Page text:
Have you ever considered how a bureaucratic organization takes on an identity, a persona, when the organization itself is non-human? The energy, thoughts, and structure put into an organization are created by some power engineering. A “thing” becomes a representative and authoritative person and voice, the voice of an informal (or maybe formal) conspiracy of those power engineers.
Do you question that? Good. Think about this: How could there be such adamant opposition by such a large majority of education professionals to something like standardized testing and mass-produced education, yet such is the face and voice of the educational bureaucracy? The educational establishment, bureaucracy, is created by power players who are ego-driven and self-serving — making names for themselves, covering their political asses, making massive profits, or a dozen other reasons.
The rise of a representative grassroots movement that is heart-driven and inclusive enough to galvanize opposition voices to the establishment may be an effective answer. If you can’t deal with one “person,” find someone more reasonable. Speak to those who will listen and do things differently. Grassroots movements have this power to show the effectiveness of solid thought.
In my novel The Fellowship of the Heart, Alaun Cadeyrn from Cornwall, England, chooses to approach a redefinition of education in this way. Listen.
Cheryl: Mr. Cadeyrn, would you mind running that past me once again?
Alaun: No, I won’t run anything past you if you won’t call me Alaun.
Cheryl: Okay, Alaun, but why did you choose Missouri?
Alaun: Cheryl, I know problems abound here in the UK’s education system, but I have met with stubborn resistance that makes me believe that now is not the right time to introduce our curriculum here. I think we need some validity. “A prophet is not without honor save in his own country.”
Cheryl: So how did you choose Missouri and a specific lawyer there?
Alaun: In one of my education journals, Democracy for Education, I believe, I read that current proposed legislation there poses threats to a democratic experience and how if their law is passed, it may lead the way for a new national curriculum, a very prescribed, undemocratic mess.
Cheryl: If Missouri is leading the way, how are your ideas ever going to be considered either by educators or legislators there?
Alaun: Right, well the article I read mentioned that one vestige of democracy that the state of Missouri has left is the autonomy of school districts to choose an alternative curriculum to consider — not adopt, just consider.
Cheryl: But how in the world did they ever hear about yours?
Alaun (smiling): Oh, that. I wrote them, of course. I researched and discovered districts that had vocal administrators speaking out against the new state curriculum.
Cheryl: Of course you would do that! What about this legal counselor, though? How did you choose him?
Alaun: Well, Cheryl, how do you think that might have happened?
Cheryl: Let me guess: You researched…and discovered a lawyer who waged successful campaigns against established regulations.
Alaun: Very good, Cheryl. And that would be Eric Lafarnge, the best lawyer at a firm by the name of Actov and Colboard. Married to Anne Lafarnge, a structural engineer of some notoriety because she has been named as a senior associate at Paragon Structural Engineers, the first woman so named.
Cheryl: A power couple, for sure. But what about…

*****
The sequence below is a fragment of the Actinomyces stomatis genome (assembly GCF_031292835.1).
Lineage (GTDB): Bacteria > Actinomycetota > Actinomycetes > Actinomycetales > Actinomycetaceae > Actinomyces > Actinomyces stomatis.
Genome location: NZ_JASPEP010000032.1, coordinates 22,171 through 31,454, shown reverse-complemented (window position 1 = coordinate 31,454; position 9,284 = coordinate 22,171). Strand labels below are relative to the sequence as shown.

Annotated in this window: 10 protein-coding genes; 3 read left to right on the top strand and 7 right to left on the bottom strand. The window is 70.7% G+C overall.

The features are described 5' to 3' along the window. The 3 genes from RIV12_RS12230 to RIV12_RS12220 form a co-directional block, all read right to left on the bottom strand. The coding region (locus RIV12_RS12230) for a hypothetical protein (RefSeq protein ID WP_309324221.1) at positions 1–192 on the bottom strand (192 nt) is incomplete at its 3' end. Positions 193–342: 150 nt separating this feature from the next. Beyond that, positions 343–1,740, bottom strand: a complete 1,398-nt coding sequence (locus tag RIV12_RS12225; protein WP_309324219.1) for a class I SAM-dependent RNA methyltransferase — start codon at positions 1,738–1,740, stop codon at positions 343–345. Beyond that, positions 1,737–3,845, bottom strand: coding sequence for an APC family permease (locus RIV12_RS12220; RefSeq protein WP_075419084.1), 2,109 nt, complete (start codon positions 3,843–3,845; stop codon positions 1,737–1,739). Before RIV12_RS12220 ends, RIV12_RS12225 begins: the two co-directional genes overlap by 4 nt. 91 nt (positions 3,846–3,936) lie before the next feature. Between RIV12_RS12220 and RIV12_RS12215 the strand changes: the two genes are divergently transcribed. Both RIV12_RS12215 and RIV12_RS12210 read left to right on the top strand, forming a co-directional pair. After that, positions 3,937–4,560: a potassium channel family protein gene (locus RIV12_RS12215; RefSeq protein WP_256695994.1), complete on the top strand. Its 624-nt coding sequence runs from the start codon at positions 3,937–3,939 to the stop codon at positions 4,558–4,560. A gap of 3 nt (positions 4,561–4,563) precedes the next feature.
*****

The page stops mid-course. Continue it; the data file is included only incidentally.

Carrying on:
Alaun: Their hearts? Yes, that remains to be seen, but my heart is telling me to pursue this.
Cheryl: Isn’t this a long shot? To effect change in an institution like education…wouldn’t you need to work at a high level where policy is made?
Alaun: That would be one approach, but one that would fail. Have you ever thought about bureaucratic structures, how they take on their own persona and yet they are nothing but frameworks within which human beings work?
Cheryl: Don’t know if I quite understand.
Alaun: In my mind, I liken it to artificial intelligence — an inhuman construction that takes on human characteristics and qualities, one that starts exhibiting those qualities seemingly independent of any additional human input. But not quite that advanced in the bureaucracy of education.
Cheryl: Good analogy. So, what does that imply about your approach to the education system of Missouri?
Alaun: You see, if the persona of the bureaucracy is hostile towards students designing their own curriculum and redefining education — well, then, just deal with someone else rather than that persona of the institution. I think the only effective way to circumvent such a structure is to create a grassroots movement with our own goals and good hearts and avoid that system. If some school districts, citizens, and students of Missouri find joy in our redefinition of education, then the bureaucratic construct will crumble as the good spreads.
Cheryl: That’s a big if, Alaun.
Alaun: It is not only a big if, Cheryl, but also hugely idealistic. However, I think idealism is the very least we should do in reference to our youth and our future hope for enlightenment of souls.
Cheryl: Thanks for running that past me, Alaun!
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Questions to consider:
How many times have you asked yourself or simply thought about the following questions?
Who am I, really?
What is my truth?
How do my actions reveal what I really feel and believe?
What would I do with my life if I could do anything?
What is my passion?
Why am I here?
How can I discover answers to any of these questions?
If you have considered any of these questions, I hope that my experiences and writing will give you some guidance. Please read my blog and comment and share your thoughts. I would love to hear from you!